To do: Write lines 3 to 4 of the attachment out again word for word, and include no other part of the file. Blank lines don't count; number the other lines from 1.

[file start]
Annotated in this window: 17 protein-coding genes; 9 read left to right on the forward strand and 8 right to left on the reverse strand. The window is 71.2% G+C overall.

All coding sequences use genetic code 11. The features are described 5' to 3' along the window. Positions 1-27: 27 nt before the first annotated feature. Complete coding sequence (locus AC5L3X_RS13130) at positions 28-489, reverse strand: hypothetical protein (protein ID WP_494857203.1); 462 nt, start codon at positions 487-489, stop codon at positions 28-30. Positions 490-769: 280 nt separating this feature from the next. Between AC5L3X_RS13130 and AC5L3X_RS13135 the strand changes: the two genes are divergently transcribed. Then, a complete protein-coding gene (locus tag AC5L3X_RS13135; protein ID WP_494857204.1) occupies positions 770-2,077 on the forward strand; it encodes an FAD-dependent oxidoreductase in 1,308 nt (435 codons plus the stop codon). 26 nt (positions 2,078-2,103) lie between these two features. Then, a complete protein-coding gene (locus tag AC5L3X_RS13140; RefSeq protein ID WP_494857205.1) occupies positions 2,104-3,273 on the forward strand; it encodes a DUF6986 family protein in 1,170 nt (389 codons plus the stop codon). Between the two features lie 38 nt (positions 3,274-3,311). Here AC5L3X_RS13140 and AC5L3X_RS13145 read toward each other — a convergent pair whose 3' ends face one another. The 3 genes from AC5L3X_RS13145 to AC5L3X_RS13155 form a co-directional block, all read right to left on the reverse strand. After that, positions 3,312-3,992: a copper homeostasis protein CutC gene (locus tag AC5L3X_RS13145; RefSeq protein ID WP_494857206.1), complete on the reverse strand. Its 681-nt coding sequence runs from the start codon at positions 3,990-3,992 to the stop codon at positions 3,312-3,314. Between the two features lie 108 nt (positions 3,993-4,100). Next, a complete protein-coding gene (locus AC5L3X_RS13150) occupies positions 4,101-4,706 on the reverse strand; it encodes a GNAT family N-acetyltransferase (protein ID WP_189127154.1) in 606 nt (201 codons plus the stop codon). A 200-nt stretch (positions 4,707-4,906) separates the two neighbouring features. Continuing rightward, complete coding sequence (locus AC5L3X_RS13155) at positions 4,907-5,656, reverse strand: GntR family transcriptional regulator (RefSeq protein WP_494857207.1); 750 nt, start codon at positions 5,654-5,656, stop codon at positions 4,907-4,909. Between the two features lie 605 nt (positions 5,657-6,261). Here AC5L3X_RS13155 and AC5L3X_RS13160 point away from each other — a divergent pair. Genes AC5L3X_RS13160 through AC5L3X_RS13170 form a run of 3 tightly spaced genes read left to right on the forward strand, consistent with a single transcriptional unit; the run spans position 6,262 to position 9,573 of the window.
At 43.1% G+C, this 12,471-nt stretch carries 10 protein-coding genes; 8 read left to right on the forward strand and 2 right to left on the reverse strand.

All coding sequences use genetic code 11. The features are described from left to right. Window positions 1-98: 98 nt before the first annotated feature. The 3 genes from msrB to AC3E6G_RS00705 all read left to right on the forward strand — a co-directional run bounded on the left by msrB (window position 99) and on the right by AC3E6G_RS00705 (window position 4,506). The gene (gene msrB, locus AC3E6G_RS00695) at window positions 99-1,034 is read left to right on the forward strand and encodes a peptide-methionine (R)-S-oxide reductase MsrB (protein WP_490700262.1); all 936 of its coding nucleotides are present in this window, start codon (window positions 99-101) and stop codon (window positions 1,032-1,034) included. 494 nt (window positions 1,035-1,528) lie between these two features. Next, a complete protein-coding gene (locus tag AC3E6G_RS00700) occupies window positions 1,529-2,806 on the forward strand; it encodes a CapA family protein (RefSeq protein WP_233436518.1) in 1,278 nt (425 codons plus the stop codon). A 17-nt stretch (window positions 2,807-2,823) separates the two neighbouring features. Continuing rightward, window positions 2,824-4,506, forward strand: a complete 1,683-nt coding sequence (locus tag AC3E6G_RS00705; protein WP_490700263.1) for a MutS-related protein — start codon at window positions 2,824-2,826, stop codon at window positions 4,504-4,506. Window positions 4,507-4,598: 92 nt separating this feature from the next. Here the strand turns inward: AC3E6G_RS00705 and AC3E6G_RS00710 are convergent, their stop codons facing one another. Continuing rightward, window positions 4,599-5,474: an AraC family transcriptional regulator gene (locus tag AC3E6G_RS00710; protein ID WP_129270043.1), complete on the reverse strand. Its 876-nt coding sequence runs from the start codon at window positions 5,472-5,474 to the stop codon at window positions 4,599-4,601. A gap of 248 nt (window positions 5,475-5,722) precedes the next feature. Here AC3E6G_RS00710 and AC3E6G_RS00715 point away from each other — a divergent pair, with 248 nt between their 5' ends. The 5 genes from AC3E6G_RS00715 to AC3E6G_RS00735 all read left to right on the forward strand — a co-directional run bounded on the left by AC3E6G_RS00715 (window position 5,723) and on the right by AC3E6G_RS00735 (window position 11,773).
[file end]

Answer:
At 43.1% G+C, this 12,471-nt stretch carries 10 protein-coding genes; 8 read left to right on the forward strand and 2 right to left on the reverse strand.

All coding sequences use genetic code 11. The features are described from left to right. Window positions 1-98: 98 nt before the first annotated feature. The 3 genes from msrB to AC3E6G_RS00705 all read left to right on the forward strand — a co-directional run bounded on the left by msrB (window position 99) and on the right by AC3E6G_RS00705 (window position 4,506). The gene (gene msrB, locus AC3E6G_RS00695) at window positions 99-1,034 is read left to right on the forward strand and encodes a peptide-methionine (R)-S-oxide reductase MsrB (protein WP_490700262.1); all 936 of its coding nucleotides are present in this window, start codon (window positions 99-101) and stop codon (window positions 1,032-1,034) included. 494 nt (window positions 1,035-1,528) lie between these two features. Next, a complete protein-coding gene (locus tag AC3E6G_RS00700) occupies window positions 1,529-2,806 on the forward strand; it encodes a CapA family protein (RefSeq protein WP_233436518.1) in 1,278 nt (425 codons plus the stop codon). A 17-nt stretch (window positions 2,807-2,823) separates the two neighbouring features. Continuing rightward, window positions 2,824-4,506, forward strand: a complete 1,683-nt coding sequence (locus tag AC3E6G_RS00705; protein WP_490700263.1) for a MutS-related protein — start codon at window positions 2,824-2,826, stop codon at window positions 4,504-4,506. Window positions 4,507-4,598: 92 nt separating this feature from the next. Here the strand turns inward: AC3E6G_RS00705 and AC3E6G_RS00710 are convergent, their stop codons facing one another. Continuing rightward, window positions 4,599-5,474: an AraC family transcriptional regulator gene (locus tag AC3E6G_RS00710; protein ID WP_129270043.1), complete on the reverse strand. Its 876-nt coding sequence runs from the start codon at window positions 5,472-5,474 to the stop codon at window positions 4,599-4,601. A gap of 248 nt (window positions 5,475-5,722) precedes the next feature. Here AC3E6G_RS00710 and AC3E6G_RS00715 point away from each other — a divergent pair, with 248 nt between their 5' ends. The 5 genes from AC3E6G_RS00715 to AC3E6G_RS00735 all read left to right on the forward strand — a co-directional run bounded on the left by AC3E6G_RS00715 (window position 5,723) and on the right by AC3E6G_RS00735 (window position 11,773).